Here’s this week’s Media Mix about appearances and gender roles in the media. Most of the article addresses a series of forums published in the Asahi Shimbun, which started from the premise that gender stereotyping is a problem the media must admit and deal with. But, of course, the media can only perpetuate something that already exists in some form, and other institutions are just as complicit in such stereotypes. In one of the Asahi forums, journalist Momoko Shirakawa took issue with local governments that carry out konkatsu (marriage activity) events, which assist local men in finding brides, usually from outside the area. These events invariably treat women as being passive participants–the men have to convince the women of their own worth, which implies that it is the men who are creating a relationship. All the woman has to do is accept. Though this may sound like a small issue, it reinforces the idea that women are basically looking for support rather than a partnership.

In such an environment, women will find it hard to be taken seriously, which is why the emphasis on appearances still creates problems. As another forum participant, essayist Keiko Kojima, pointed out, Japanese comedy, especially the TV variety, is all about making fun of the underdog, and the easiest target is a person’s appearance. Since comedians essentially ridicule themselves, they think they can’t be accused of cruelty, but Kojima points out that women who are considered conventionally homely get the most work as comedians on TV, and that the humor poisons society at large when similar jokes are used by children against classmates they don’t like for whatever reason. And while such humor is not limited to Japan–think of the late Joan Rivers and her obsession with “sluts” and overweight women–in Japan such humor is practically institutionalized, a fact that is proved because no one tries to explain it. They just know it exists as something that’s peculiarly Japanese.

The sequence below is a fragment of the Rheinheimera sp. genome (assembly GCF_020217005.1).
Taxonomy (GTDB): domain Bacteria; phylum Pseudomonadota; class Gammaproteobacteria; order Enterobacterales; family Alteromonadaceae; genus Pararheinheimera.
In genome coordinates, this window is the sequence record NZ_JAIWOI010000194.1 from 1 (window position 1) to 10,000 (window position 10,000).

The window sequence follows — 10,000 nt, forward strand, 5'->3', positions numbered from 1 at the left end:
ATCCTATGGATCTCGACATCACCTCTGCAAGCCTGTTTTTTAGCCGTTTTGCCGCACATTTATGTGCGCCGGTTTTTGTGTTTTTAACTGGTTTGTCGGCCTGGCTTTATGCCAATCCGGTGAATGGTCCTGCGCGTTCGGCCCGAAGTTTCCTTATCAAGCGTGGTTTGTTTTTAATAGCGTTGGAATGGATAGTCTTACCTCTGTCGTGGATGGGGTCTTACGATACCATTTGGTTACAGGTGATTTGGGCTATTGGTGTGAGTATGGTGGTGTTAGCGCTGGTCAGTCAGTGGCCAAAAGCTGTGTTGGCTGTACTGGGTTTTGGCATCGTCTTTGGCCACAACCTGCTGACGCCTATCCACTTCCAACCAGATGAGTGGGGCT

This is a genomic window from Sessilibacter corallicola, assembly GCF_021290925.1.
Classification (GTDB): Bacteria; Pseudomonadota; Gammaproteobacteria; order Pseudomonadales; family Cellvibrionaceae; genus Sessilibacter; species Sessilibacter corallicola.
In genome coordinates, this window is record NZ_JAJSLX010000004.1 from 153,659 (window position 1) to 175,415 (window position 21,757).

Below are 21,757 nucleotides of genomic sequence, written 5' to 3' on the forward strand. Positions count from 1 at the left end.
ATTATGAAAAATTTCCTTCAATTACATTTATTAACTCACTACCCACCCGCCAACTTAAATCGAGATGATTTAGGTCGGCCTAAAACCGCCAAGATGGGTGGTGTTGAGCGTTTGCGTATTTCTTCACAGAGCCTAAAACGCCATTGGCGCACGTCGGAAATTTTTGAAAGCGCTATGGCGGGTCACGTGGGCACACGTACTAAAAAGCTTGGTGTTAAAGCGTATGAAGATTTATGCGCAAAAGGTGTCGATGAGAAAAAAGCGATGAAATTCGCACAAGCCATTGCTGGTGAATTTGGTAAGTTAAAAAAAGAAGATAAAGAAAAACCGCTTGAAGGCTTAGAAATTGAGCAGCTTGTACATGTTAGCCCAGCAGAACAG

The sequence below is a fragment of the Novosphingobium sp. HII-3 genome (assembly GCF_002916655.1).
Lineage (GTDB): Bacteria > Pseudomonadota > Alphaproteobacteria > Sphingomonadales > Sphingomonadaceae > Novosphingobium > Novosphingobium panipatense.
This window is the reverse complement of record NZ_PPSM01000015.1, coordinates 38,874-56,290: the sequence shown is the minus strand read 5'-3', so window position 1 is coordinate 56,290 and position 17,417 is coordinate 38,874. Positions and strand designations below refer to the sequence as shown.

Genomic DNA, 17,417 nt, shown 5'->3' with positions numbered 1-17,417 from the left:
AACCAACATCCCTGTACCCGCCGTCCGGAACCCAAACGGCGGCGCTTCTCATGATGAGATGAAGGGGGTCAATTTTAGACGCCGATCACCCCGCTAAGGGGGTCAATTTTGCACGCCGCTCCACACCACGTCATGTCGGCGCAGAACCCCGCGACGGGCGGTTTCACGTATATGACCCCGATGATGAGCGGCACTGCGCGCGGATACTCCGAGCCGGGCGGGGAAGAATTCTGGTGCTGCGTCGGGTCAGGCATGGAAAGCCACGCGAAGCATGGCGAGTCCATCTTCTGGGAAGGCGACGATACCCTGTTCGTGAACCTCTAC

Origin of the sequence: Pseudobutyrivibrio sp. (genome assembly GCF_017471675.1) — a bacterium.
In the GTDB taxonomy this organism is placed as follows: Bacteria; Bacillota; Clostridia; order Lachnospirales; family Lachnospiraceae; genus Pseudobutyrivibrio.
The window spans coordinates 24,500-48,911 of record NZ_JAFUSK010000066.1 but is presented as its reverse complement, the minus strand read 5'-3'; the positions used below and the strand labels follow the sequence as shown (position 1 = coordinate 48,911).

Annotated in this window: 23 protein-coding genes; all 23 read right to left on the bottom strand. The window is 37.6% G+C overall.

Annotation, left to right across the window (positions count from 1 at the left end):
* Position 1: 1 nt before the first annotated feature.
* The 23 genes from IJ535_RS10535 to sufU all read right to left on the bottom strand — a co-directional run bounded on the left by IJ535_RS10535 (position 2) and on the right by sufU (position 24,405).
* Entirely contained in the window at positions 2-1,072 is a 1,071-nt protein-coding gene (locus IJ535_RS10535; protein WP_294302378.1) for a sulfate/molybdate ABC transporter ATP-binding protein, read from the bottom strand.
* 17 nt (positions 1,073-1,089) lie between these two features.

Ryan Takeshita touched on this reality in his Huffington Post article. He seemed genuinely puzzled by Tomomi Inada’s “joke” about how good-looking she and the two other defense ministers are. Usually, when a Japanese person makes a joke whose premise is that the speaker is good-looking, it means the opposite, because it is bad form to insist you are beautiful, whether you’re a man or a woman. Consequently, any Japanese person who heard Inada’s remark might conclude that she actually thinks she herself is not good-looking. But, of course, she was talking to a predominantly non-Japanese audience, which could mean that she understood humor in a foreign context. What she didn’t understand was that this audience had passed the cultural point where such a joke is funny a long time ago.

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August 2017 movies

Here are the movie reviews I wrote for the August issue of EL Magazine, which was distributed in Tokyo on July 25.